Ernest Maurice Tassart (1869–1930) was a French competitor in fencing competitions at the 1900 Summer Olympics. He owned Tassart's Salle D'Armes at Margaret Street, Oxford Circus, London during the 1910s and regularly held the annual Varsity (Oxford vs. Cambridge university) Fencing matches.
Alfred Parkins (1906–1985) was born in London but lost both parents before the age of 14 years. He was taken on by Ernest Tassart as an apprentice at his salle d'armes in Margaret Street (the venue for the annual Varsity fencing matches between Oxford and Cambridge Universities). Alfred was sent to international competitions in Europe, e.g. Ostend championships in Belgium but also fenced at Salles Bertrand and Paul in London. In 1928, Alfred visited Maestro Giuseppe Mangiarotti in Milan and obtained the Diploma Academia D'armi Cremonese. Around this time, Alfred was also awarded the Diplome de l'Academie d'Armes de Paris and the Diplome de l'Academie D'Épée de Paris. In 1930, Alfred married Catherine (Margaret Kohn) and sons John and Jeremy were born in 1931 and 1934, respectively. Both went on to be Maitre d'Armes and accomplished fencers in their time.
In 1930, Tassart died but Alfred continued under the business name of Tassart-Parkins fencing school, initially assisted by Prof. M. Wells at 11 George Street, Portman Square, London. Two videos of this period are available from the British Pathé news website. For Tassart see under the film name of 'David and Goliath' for Alfred Parkins see under 'Fencers and Foils' where Alfred is recorded teaching a girls school in Crouch End, N. London. The commentary records that Professor Tassart-Parkins was talking in French.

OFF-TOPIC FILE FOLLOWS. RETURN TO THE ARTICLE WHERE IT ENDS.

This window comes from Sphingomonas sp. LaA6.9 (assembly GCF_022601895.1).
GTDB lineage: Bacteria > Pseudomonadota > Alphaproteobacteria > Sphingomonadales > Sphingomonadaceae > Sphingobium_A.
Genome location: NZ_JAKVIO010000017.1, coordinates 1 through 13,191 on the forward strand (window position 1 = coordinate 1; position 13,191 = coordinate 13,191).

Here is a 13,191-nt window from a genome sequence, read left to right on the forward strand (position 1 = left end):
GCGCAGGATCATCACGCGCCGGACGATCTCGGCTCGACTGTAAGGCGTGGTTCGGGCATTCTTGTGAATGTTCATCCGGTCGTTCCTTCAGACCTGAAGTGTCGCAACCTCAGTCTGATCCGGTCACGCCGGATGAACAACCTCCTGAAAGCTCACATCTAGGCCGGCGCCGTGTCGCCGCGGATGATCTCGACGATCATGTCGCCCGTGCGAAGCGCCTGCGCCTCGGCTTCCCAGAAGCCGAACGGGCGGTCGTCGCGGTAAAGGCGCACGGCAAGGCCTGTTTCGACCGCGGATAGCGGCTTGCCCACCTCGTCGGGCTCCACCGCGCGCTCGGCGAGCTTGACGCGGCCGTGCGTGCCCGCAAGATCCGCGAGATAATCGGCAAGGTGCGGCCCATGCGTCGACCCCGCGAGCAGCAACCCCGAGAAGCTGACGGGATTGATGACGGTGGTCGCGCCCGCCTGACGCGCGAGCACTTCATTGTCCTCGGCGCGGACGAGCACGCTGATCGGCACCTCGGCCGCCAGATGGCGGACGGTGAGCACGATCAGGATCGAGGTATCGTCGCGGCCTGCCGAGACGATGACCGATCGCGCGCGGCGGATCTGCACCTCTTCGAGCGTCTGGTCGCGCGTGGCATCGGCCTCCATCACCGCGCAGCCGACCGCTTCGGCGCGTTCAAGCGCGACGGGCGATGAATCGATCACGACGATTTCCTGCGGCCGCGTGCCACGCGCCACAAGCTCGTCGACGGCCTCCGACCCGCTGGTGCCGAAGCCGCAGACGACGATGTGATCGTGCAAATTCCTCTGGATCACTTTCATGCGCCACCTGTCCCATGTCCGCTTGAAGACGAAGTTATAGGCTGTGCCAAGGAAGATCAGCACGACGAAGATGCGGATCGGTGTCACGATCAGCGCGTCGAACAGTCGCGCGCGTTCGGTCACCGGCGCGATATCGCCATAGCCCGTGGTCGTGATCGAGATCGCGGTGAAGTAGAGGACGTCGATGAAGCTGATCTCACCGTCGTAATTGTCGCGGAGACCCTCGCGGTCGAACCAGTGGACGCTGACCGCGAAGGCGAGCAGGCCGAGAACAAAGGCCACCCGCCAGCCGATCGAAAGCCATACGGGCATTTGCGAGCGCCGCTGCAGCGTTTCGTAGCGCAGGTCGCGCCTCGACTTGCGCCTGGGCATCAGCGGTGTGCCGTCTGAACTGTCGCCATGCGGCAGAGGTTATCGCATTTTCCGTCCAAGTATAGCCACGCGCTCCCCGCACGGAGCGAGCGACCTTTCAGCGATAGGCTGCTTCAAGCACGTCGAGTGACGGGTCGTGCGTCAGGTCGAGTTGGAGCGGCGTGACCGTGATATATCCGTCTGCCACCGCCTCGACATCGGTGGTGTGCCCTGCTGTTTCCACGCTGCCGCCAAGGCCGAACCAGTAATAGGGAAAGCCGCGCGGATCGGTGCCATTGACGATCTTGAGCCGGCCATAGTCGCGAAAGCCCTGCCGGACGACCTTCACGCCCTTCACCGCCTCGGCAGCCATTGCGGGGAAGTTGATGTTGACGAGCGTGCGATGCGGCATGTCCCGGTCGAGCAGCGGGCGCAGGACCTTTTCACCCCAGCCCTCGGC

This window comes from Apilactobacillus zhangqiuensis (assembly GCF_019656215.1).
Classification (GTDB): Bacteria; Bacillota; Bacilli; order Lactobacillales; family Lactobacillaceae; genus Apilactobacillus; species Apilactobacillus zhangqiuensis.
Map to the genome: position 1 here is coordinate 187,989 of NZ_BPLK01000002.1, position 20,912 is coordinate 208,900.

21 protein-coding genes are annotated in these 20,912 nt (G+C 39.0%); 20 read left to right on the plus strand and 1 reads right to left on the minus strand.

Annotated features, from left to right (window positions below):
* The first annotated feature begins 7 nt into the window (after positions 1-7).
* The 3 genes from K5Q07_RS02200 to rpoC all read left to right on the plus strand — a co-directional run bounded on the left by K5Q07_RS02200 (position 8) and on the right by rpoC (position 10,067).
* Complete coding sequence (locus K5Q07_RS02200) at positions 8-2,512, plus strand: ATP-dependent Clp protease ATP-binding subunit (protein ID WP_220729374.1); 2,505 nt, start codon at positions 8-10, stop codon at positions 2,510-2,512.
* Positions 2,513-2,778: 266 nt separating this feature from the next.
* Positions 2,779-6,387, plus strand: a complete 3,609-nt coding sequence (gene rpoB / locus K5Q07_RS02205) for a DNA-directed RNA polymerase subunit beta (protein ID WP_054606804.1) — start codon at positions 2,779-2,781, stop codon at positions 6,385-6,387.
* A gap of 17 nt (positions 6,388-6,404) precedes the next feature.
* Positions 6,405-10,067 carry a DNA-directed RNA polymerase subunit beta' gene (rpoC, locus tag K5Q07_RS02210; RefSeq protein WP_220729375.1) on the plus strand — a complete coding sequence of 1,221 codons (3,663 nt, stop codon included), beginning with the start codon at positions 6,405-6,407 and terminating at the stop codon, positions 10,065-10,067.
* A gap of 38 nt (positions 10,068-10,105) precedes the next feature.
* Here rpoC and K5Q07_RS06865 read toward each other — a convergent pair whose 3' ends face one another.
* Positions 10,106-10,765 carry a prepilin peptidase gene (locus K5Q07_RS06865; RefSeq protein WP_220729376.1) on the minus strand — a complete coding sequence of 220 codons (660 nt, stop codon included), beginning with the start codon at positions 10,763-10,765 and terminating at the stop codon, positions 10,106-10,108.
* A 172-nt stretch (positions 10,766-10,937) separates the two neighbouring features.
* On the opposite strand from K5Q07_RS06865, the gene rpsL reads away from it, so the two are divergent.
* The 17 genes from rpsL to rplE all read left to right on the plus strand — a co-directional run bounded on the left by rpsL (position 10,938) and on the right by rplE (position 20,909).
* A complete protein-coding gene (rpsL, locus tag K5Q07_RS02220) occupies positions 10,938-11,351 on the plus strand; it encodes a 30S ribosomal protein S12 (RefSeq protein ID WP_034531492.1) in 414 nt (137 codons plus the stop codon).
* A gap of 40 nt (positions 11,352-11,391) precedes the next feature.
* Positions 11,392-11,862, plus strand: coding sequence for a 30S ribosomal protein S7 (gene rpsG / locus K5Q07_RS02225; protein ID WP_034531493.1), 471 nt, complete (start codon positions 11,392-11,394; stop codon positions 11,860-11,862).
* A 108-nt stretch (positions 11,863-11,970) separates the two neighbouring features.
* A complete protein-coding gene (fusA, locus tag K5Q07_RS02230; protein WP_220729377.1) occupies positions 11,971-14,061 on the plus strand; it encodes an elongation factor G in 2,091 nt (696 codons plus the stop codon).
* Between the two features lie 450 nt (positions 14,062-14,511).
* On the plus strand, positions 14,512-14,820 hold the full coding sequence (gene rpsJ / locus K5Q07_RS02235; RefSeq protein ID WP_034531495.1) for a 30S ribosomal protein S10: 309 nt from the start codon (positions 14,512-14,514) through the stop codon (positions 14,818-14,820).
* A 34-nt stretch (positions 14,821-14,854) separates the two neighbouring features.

In 1934, Alfred became British profesional champion for all three weapons and also the best style award at the first competition of the newly formed Federation of British Fencing Masters, a forerunner of the British Academy of Fencing of which he wa a founder member.
Alfred commenced teaching fencing at Roedean and Harrow schools and also at the Lansdowne Club in London where he was Maitre from circa. 1946 until his retirement in 1981. An excerpt from his obituary indicates 'although proficient at all three weapons, his real talent lay at épée where he attracted many top fencers to the Landsdowne including Mary Glen-Haig, Allan Jay and Bill Hoskyns, the latter winning the World Épée title in 1958'. Alfred received a diploma from Amateur Fencing Association in recognition for the achievement of his pupil. In 1947, Alfred and his team from the Lansdowne were successful at the Savage Shield competition. Indeed the Lansdowne won that competition no less than 10 times out of 14 between 1947 and 1961.
Alfred was coach to the British Fencing épée team in the 1948 Olympics in London. In 1958, a letter from C-L de Beaumont, President of the AFA invites Alfred to fence an exhibition match with his son John at the Empire Games event in London. That letter indicates that Maestro's Mangiarotti and Pavesi attended.
Upon his retirement, Alfred has the pleasure of seeing both of his sons continue as joint fencing masters at the Lansdowne.
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